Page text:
Energy Dispersive X-Ray Spectroscopy (EDS or EDX) is a chemical microanalysis technique used in conjunction with scanning electron microscopy (SEM). (See Handbook section on SEM.)The EDS technique detects x-rays emitted from the sample during bombardment by an electron beam to characterize the elemental composition of the analyzed volume. Features or phases as small as 1 µm or less can be analyzed.
When the sample is bombarded by the SEM's electron beam, electrons are ejected from the atoms comprising the sample's surface. The resulting electron vacancies are filled by electrons from a higher state, and an x-ray is emitted to balance the energy difference between the two electrons' states. The x-ray energy is characteristic of the element from which it was emitted.
The EDS x-ray detector measures the relative abundance of emitted x-rays versus their energy. The detector is typically a lithium-drifted silicon, solid-state device. When an incident x-ray strikes the detector, it creates a charge pulse that is proportional to the energy of the x-ray. The charge pulse is converted to a voltage pulse (which remains proportional to the x-ray energy) by a charge-sensitive preamplifier. The signal is then sent to a multichannel analyzer where the pulses are sorted by voltage. The energy, as determined from the voltage measurement, for each incident x-ray is sent to a computer for display and further data evaluation. The spectrum of x-ray energy versus counts is evaluated to determine the elemental composition of the sampled volume.
Qualitative Analysis - The sample x-ray energy values from the EDS spectrum are compared with known characteristic x-ray energy values to determine the presence of an element in the sample. Elements with atomic numbers ranging from that of beryllium to uranium can be detected. The minimum detection limits vary from approximately 0.1 to a few atom percent, depending on the element and the sample matrix.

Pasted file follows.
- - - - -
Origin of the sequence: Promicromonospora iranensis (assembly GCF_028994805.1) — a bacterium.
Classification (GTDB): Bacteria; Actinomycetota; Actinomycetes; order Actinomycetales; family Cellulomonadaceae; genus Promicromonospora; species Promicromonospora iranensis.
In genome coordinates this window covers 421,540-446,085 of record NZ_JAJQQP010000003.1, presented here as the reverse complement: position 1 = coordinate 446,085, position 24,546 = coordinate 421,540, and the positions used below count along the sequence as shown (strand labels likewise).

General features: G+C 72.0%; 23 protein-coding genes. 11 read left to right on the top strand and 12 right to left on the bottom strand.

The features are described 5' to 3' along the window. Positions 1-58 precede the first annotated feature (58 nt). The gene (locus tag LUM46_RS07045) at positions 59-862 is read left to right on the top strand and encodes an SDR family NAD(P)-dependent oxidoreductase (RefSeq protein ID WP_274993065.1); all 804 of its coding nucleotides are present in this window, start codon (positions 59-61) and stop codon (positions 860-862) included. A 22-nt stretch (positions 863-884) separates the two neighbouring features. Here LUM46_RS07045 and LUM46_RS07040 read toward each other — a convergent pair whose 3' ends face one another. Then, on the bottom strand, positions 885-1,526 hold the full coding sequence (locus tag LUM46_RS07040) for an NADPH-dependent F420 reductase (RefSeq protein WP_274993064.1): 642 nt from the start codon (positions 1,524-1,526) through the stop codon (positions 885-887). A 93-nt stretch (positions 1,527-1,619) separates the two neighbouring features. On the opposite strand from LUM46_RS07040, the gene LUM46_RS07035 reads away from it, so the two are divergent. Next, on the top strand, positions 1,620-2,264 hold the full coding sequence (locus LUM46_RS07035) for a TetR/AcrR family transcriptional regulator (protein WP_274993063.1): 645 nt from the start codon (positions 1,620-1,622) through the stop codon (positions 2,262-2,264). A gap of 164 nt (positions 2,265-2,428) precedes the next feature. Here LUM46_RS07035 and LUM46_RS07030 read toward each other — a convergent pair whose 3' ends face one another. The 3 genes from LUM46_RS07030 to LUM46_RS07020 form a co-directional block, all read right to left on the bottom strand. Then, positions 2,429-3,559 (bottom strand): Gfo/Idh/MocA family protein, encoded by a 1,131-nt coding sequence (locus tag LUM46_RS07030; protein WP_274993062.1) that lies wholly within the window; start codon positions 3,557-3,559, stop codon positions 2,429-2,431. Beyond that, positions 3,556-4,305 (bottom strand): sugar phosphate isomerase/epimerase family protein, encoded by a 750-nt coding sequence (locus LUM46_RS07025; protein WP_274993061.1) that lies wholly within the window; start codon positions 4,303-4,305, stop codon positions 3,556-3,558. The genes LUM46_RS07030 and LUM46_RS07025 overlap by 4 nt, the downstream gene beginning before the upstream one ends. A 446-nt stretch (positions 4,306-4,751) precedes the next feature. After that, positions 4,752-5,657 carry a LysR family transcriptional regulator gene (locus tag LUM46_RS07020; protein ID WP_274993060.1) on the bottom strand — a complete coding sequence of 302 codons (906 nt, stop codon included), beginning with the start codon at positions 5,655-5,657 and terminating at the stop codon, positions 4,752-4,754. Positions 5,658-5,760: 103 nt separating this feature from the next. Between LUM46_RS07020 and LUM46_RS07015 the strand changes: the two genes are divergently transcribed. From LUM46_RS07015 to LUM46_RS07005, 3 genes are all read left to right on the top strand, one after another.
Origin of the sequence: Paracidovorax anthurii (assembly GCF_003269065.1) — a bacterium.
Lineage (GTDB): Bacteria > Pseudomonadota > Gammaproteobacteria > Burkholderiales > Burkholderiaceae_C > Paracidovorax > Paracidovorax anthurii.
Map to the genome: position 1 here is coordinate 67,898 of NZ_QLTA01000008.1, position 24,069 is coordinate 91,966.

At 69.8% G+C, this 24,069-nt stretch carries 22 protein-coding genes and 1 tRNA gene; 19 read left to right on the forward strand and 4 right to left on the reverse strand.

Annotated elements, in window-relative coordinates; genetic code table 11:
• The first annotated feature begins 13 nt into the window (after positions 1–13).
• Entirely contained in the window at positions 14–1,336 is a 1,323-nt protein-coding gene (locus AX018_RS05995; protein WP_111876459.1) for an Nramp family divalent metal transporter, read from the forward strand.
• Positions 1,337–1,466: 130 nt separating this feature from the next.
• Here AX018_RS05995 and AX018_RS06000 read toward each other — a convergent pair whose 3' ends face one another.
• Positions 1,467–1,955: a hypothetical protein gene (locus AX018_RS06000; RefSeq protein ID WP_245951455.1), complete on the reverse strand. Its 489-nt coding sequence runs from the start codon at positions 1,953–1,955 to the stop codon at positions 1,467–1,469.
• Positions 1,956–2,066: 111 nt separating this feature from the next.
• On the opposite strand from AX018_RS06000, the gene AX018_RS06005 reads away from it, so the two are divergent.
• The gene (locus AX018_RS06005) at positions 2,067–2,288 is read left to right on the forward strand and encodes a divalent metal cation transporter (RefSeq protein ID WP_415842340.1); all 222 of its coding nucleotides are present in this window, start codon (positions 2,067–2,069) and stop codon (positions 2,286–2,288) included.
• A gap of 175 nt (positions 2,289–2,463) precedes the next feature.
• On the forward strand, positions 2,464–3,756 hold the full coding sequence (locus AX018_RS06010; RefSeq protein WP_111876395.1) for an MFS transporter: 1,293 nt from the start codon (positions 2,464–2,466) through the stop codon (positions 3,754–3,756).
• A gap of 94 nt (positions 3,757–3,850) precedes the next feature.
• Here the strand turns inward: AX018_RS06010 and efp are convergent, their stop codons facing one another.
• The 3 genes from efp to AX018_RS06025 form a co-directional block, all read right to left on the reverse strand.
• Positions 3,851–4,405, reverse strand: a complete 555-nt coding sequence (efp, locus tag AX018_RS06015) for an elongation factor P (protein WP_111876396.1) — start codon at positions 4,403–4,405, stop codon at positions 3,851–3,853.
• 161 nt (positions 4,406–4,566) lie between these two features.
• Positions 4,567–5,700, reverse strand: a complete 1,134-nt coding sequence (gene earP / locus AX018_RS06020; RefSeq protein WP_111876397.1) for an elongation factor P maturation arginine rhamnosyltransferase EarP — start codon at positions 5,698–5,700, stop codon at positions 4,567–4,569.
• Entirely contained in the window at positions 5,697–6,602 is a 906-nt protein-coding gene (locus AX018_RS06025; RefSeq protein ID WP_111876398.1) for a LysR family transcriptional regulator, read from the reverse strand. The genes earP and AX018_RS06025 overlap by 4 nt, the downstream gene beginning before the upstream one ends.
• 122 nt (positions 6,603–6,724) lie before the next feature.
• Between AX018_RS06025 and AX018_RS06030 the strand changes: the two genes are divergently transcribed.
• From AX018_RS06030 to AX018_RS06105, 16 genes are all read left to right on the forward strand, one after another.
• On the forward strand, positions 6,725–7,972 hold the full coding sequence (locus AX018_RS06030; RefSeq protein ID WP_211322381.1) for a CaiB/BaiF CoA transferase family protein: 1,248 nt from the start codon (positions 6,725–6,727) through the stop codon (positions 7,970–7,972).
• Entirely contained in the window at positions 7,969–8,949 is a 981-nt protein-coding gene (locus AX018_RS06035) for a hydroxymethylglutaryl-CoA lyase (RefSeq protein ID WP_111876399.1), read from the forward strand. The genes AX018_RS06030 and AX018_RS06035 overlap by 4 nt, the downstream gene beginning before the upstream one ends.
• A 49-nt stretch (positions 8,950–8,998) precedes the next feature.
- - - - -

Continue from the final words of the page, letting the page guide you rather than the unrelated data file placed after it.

Quantitative Analysis - Quantitative results can be obtained from the relative x-ray counts at the characteristic energy levels for the sample constituents. Semi-quantitative results are readily available without standards by using mathematical corrections based on the analysis parameters and the sample composition. The accuracy of standardless analysis depends on the sample composition. Greater accuracy is obtained using known standards with similar structure and composition to that of the unknown sample.
Elemental Mapping - Characteristic x-ray intensity is measured relative to lateral position on the sample. Variations in x-ray intensity at any characteristic energy value indicate the relative concentration for the applicable element across the surface. One or more maps are recorded simultaneously using image brightness intensity as a function of the local relative concentration of the element(s) present. About 1 µm lateral resolution is possible.
Line Profile Analysis - The SEM electron beam is scanned along a preselected line across the sample while x-rays are detected for discrete positions along the line. Analysis of the x-ray energy spectrum at each position provides plots of the relative elemental concentration for each element versus position along the line.
Samples up to 8 in. (200 mm) in diameter can be readily analyzed in the SEM. Larger samples, up to approximately 12 in. (300 mm) in diameter, can be loaded with limited stage movement. A maximum sample height of approximately 2 in. (50 mm) can be accommodated. Samples must also be compatible with a moderate vacuum atmosphere (pressures of 2 Torr or less).